Some thoughts from David Edwards
Several reviewers, commenting on this year’s new Lohengrin at Bayreuth, attributed the production’s overall colour to Nietzsche’s description of the Act 1 Prelude (in A major) as ‘blue’. It was at a performance of Lohengrin at the Bolshoi in 1896 that the artist Wassily Kandinsky claimed to have experienced his synesthesia, connecting colour and sound, for the first time. But was Wagner a synesthete? Did he associate colours with specific musical keys?
Here are some examples of Wagner indicating colour in his stage directions, and the music with which it was connected – with the proviso of course that the music may also be referring to something else as well:
The opening bars of Das Rheingold in E flat major
Grünliche Dämmerung, nach oben zu lichter, nach unten zu dunkler – greenish twilight, lighter towards the top, darker towards the bottom
Illuminated from above, the gold of the Rhine in C major
Ein zauberisch goldenes Licht – a magical golden light
When Alberich approaches the gold, the key shifts to C minor (relative minor to the E flat of the opening) and as he steals it, there is sudden dichte Nacht – dense night as the orchestra follows Alberich into the depths of the river
In dichtester Finsternis verschwinden die Riffe, die ganze Bühne ist von der Höhe bis zur Tiefe von schwarzem Gewogen erfüllt – The reefs disappear in the thickest darkness, the entire stage is filled from top to bottom with black billows…
As the scene transforms, Wagner’s stage directions describe a fine mist giving way to a brightening dawn light as day breaks on the mountain top overlooking Valhalla. There’s no mention of colour per se, or of the sun, leaving us to picture the bright daylight for ourselves. Nor is there much reference to colour during Scene 2, apart from Loge being a ‘damned flame’ and to gold – both of the Rhine, and of Freia’s apples. For the Giants, Alberich’s treasure is actually red: des Nibelungen rotes gold…das Rheingold licht und rot.
When the Giants leave with Freia ein fahler Nebel – a pale mist (grey? white?) fills the stage, and Loge observes Wotan’s grämlichem Grau – his sullen greyness, possibly a description of his bleak despair at the situation as much as his actual skin tone. Wotan and Loge descend through die Schwefelkluft, a gaseous crevasse issuing clouds of sulphurous – presumably a sickly yellowish colour – vapour which darkens into a black cloud the further down they travel. The music slips through several keys until it reaches B flat minor, the key of Nibelheim and
her dämmert aus der Ferne dunkelroter Schein auf – from the distance a dark red light dawns as we hear the subterranean anvils for the first time.
At Bayreuth in 1876 these and other effects were attempted with gas and electric lighting and copious amounts of steam – Patrick Carnegy gives a full and fascinating account of this in chapter 3 of his Wagner and the Art of the Theatre.
In Nibelheim, it is again darkness and fog – Nacht und Nebel – into which the Tarnhelm makes Alberich ‘disappear’ when he torments Mime. Nibelheim itself is a place of darkness: Wotan refers to it as a nächt’gem Land – land of night – and Alberich warns of his nächtlichen Heer – army of the night – but without specific reference to colour. Even the serpent into which Alberich turns himself is left to our (and the stage designer’s) imagination, but the toad is clearly Krumm und grau – crooked and grey.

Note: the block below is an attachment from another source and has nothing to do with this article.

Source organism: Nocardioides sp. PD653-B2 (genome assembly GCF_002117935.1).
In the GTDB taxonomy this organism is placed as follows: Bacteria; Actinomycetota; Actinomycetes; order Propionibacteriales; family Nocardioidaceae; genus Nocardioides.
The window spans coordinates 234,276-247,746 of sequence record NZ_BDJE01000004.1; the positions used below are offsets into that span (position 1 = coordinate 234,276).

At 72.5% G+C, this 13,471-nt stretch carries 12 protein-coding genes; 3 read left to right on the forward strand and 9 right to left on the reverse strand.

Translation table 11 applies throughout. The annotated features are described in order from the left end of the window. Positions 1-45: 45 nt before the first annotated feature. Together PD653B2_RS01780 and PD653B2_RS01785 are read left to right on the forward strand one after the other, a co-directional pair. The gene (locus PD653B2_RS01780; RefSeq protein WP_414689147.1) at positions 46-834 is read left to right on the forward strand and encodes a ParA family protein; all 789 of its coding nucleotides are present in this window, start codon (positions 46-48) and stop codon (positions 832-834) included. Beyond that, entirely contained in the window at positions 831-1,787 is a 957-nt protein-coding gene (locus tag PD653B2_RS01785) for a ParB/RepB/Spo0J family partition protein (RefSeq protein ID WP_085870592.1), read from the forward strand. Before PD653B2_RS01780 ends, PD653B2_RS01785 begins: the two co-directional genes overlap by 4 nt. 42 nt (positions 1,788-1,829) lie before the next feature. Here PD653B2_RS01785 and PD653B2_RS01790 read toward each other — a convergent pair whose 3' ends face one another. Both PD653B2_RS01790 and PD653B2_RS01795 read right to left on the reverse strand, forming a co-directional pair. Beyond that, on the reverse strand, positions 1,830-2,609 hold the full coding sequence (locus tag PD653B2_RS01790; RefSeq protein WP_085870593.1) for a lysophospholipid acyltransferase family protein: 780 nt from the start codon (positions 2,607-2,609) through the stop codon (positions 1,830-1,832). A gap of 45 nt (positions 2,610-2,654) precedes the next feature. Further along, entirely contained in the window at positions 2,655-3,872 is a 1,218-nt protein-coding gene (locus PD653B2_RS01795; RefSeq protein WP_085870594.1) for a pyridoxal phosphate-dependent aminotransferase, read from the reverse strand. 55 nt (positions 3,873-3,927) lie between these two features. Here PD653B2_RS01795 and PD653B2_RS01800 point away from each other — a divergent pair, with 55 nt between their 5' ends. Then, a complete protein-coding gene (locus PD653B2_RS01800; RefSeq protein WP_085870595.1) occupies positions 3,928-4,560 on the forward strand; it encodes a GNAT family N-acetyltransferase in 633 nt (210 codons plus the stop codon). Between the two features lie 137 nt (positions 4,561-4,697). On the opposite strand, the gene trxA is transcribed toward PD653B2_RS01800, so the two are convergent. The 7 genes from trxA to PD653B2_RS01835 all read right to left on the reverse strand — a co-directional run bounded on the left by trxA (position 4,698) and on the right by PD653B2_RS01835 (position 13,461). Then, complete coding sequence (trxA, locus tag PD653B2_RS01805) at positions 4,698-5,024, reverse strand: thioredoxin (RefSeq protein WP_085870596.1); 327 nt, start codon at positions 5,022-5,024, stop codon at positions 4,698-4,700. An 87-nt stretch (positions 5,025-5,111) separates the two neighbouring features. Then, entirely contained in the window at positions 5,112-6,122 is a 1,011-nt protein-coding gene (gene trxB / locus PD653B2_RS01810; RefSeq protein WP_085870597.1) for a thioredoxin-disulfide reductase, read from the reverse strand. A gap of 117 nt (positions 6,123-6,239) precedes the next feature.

We return to the mountain top, still pale and misty, for the start of Scene 4. Only after Alberich’s departure does the stage grow lighter and the fog clears away from the foreground, leaving Valhalla still shrouded in mist upstage. Colour is absent from the stage directions now until the action reaches its greatest crisis with Wotan’s refusal to surrender the ring. Suddenly
Aus der Felskluft zur Seite bricht ein bläulicher Schein hervor – from a fissure in the rock at the side, a blue light bursts out. The key changes to C sharp minor and Erda emerges from the depths of the earth.
The final colour-spectacle of Das Rheingold is intended to be the most impressive and technically demanding. Donner gathers together the swirling mists and disappears inside them. He smashes his hammer on the rock, there is lightning, a clap of thunder and suddenly the clouds disperse to reveal
mit blendendem Leuchten eine Regenbogen-Brücke…die jetzt im Glanze der Abendsonne strahlt – with dazzling light, a rainbow bridge…which shines in the radiance of the evening sun. The music glows in D flat major (relative major to the key of Nibelheim) – a key that will become prominent in the Ring cycle, and the key in which it will end.
There is no specific colour mentioned in the settings for the first Act of Die Walküre . We are now in the human world and Wagner assumes we know what we’re looking at: a huge tree, a wooden hut, a hearth. References to light are reserved for the sword flashing in the firelight, where we hear the sword motive in C major, and for the Sonne Licht which Siegmund recalls seeing in the eyes of Sieglinde. Having drugged Hunding, she returns in weissem Gewande – in a white robe – to tell Siegmund how the sword came to be buried in the tree. Only when the door of the house flies open do we read that there is aussen Frühlingsnacht; der Vollmond leuchtet herein und wirft sein helles Licht auf das Paar – Spring night outside, the full moon shines inside and throws its bright light onto the pair. The music pivots from G major to the B flat major of Winterstürme in a dramatic and explosive modulation that expresses an emotional release, rather than one of colour.
to be continued